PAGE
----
THE timetable for generating electricity from a new nuclear power station at Sellafield has slipped by a year, NuGen says.

The company, which wants to build three reactors at Moorside, now expects the first to come on stream in 2025, a year after its target date.

The new timescale is included in the latest consultation documents and follows a “reassessment" of the schedule. NuGen is a partnership between Toshiba of Japan and the French company ENGIE.

It is due to make a final decision on whether to proceed with the Moorisde project in 2018 and had hoped to start construction two years later.

It emerged in March that the reactor design were taking longer than expected to get regulatory approval.

And earlier this month NuGen confirmed that it is hoping to attract external investment to help raise the £10bn needed to fund Moorside. The Korea Electric Power Corporation has been linked to the project.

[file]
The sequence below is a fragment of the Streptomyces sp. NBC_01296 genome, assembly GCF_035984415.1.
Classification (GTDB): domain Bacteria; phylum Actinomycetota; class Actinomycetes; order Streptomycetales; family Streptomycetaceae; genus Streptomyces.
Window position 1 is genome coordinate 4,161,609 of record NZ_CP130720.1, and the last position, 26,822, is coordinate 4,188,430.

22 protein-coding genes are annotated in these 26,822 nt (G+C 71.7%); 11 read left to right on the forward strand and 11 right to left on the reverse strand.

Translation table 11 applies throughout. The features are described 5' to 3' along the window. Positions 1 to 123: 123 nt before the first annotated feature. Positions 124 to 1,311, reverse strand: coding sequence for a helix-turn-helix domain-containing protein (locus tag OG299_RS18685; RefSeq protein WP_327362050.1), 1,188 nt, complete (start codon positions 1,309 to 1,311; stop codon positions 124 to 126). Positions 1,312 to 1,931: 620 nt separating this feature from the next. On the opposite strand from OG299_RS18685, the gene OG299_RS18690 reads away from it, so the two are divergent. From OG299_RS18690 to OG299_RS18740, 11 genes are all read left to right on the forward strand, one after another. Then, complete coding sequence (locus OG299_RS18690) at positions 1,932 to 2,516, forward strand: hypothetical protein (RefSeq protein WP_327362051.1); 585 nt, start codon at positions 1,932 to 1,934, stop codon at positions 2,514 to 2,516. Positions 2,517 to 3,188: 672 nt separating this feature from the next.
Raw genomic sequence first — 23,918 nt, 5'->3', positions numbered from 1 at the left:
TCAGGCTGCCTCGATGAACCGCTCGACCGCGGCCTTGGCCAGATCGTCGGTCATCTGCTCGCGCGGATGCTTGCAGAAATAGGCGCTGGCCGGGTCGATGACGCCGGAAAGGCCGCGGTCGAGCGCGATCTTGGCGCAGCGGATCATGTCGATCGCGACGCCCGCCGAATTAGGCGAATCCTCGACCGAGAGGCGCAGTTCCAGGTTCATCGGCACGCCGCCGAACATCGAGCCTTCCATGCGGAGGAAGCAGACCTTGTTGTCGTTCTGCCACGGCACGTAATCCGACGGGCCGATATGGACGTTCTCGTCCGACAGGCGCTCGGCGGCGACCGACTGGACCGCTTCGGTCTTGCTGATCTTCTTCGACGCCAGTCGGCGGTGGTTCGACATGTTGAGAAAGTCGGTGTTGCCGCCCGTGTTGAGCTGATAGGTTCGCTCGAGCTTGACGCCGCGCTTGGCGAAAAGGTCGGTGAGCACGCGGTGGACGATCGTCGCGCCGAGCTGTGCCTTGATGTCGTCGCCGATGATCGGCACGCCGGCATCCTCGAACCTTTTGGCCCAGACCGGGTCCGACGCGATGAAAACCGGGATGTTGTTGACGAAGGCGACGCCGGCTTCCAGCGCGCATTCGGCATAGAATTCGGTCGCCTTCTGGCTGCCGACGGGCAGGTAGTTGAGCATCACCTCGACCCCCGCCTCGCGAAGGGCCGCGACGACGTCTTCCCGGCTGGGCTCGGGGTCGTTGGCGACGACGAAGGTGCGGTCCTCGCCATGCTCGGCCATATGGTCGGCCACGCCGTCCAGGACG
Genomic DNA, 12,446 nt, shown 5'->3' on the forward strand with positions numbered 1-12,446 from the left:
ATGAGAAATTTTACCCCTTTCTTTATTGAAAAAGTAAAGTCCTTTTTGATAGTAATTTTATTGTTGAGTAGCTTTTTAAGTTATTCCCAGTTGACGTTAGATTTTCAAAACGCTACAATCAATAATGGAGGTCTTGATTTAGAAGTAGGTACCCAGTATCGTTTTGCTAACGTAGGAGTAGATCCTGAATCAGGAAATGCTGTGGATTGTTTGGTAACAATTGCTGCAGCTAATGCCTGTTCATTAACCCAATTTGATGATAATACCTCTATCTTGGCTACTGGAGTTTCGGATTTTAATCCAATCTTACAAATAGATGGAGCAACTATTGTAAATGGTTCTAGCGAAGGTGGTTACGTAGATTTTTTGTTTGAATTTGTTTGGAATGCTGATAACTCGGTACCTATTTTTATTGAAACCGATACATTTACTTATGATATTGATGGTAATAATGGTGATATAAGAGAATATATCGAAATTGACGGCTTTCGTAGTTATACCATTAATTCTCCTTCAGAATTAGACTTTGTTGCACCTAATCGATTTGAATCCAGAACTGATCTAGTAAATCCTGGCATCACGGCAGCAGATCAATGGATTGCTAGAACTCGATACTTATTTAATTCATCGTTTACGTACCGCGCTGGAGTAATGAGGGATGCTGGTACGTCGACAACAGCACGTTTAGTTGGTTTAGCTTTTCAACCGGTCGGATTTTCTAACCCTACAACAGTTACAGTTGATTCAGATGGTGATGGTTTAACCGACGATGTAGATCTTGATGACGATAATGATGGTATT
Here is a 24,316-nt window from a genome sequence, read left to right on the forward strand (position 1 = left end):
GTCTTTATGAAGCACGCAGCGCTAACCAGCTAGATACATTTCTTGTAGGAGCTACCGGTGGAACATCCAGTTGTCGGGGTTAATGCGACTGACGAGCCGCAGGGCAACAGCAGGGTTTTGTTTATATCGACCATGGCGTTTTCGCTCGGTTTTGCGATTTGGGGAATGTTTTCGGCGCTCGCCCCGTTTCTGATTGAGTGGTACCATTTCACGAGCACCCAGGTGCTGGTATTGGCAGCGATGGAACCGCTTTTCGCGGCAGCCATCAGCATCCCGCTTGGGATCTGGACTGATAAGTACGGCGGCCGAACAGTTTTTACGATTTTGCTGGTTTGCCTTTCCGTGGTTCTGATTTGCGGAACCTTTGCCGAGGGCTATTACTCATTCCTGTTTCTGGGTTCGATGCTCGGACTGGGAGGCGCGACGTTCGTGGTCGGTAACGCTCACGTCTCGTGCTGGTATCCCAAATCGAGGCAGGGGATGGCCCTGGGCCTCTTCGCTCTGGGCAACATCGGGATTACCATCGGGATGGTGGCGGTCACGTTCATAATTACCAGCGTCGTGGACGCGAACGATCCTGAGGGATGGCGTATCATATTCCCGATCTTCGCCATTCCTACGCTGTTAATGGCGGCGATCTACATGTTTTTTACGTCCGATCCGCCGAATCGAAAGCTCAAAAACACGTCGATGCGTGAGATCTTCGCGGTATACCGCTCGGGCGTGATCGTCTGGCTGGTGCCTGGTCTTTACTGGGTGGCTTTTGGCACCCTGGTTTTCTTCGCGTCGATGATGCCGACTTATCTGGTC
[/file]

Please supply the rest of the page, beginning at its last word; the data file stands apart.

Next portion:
A spokesman for NuGen told in-Cumbria: “Our shareholders, Toshiba and ENGIE, remain committed to funding the development phase of NuGen’s Moorside project until a financial investment decision is reached [in 2018].

“It has always been part of our plans to include investors, debt and equity into the project.

"A universe of potential investment options is open to us and we have the flexibility to be able to talk with a wide range of potential investors.”

Moorside is seen as crucial to west Cumbria's prosperity.

The three reactors would have a combined output of 3.6GW – enough to power 6m homes and supply 7.5 per cent of the UK's electricity needs.

Up to 6,000 people will be working on the site, immediately north and west of Sellafield, at any one time.